Economy may skirt direct hit from Hurricane Sandy

WASHINGTON/NEW YORK Mon Oct 29, 2012 11:01pm GMT

People watch as storm clouds blow over the Manhattan skyline in New York, October 29, 2012. REUTERS/Keith Bedford

People watch as storm clouds blow over the Manhattan skyline in New York, October 29, 2012.

Credit: Reuters/Keith Bedford



WASHINGTON/NEW YORK (Reuters) - Hurricane Sandy is shaping up to be one of the biggest storms ever to hit the United States but even with the severe damage that is expected, the blow to the economy is seen as short-term.

Economists say some of the impact caused by businesses closing will be offset by reconstruction efforts, and point to catastrophic storms like Katrina, which devastated New Orleans but did not deal lasting damage to the national economy.

Still, Sandy's sheer breadth - 10 states have declared a state of emergency - means it could hurt this quarter's economic output, even if the long-term impact ultimately proves neutral.

Gross domestic product in the region between New York and Washington amounts to some $2.5 trillion, so that every day the region's economy grinds to a halt amounts to about $10 billion in foregone output, said Mark Zandi, chief economist at Moody's Analytics.

At the local level of course, the destruction can be severe, and vary in direction depending on the industry affected.

Peter Morici at the University of Maryland estimates that Sandy will cause about $35 billion to $45 billion in losses and damages but then be followed by as much as $36 billion in recovery spending.

Damage caused by last year's Hurricane Irene totaled as much as $20 billion, he said.

Predicting the impact of Sandy is made all the harder by complexity of the rare, hybrid "super storm" involving other weather systems that could get trapped over the Northeastern United States and amplify inland flooding.

"The range of possible scenarios for Hurricane Sandy remains enormous. There are examples of natural disasters ultimately exacting only minimal toll - Irene - and others having an outsized impact, such as Hurricane Katrina when the (New Orleans) levees broke," said Eric Lascelles, chief economist RBC Global Asset Management Inc. "Really, it is a game of probabilities."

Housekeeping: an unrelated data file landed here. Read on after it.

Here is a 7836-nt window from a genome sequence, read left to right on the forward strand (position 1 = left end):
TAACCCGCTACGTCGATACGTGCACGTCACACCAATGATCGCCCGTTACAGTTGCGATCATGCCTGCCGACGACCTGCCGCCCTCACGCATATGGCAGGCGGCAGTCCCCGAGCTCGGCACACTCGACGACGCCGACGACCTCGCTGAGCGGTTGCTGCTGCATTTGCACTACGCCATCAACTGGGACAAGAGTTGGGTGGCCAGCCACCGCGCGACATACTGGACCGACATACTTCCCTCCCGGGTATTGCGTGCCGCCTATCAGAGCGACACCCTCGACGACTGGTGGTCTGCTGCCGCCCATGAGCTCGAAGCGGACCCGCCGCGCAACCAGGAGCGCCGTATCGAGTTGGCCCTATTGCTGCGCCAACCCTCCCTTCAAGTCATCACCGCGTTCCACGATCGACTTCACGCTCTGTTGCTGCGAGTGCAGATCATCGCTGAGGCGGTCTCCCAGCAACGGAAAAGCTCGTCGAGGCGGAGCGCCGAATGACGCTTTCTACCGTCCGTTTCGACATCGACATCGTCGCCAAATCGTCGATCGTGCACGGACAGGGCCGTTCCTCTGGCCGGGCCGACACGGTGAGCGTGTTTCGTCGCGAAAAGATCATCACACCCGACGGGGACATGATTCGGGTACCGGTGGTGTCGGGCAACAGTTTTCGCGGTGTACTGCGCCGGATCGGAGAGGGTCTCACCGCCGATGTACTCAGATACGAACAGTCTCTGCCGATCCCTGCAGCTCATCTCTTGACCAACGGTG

Disaster modeling company Eqecat forecast economic losses caused by Sandy at $10 billion to $20 billion.

The toll from Katrina in 2005 exceeded $100 billion by most accounts. U.S. economic growth slowed in the quarter immediately after the devastation inflicted on New Orleans but bounced back quickly.

The U.S. economy grew 2 percent in the third quarter of 2012, picking up from earlier in the year but still a weak number, as consumer spending helped to offset a worrisome pullback in business investment. Many analysts were already concerned that retail sales could suffer later this year.

Retailers bear a significant brunt of any storm's economic impact as shoppers stay at home. But the last-minute scramble for supplies and emergency goods has a moderating effect on the overall sales declines.

Still, Evan Gold, a senior vice-president at Planalytics, a Philadelphia consulting firm that advises businesses on weather-related matters, was less optimistic about seeing any upside, particularly with Sandy hitting so close to the holiday season.

"If consumers in this part of the country are spending hundreds, if not thousands, of dollars to buy things like generators, or after the storm, to do clean-up, that is likely going to cut into budgets that people might have for their holiday shopping," said Gold.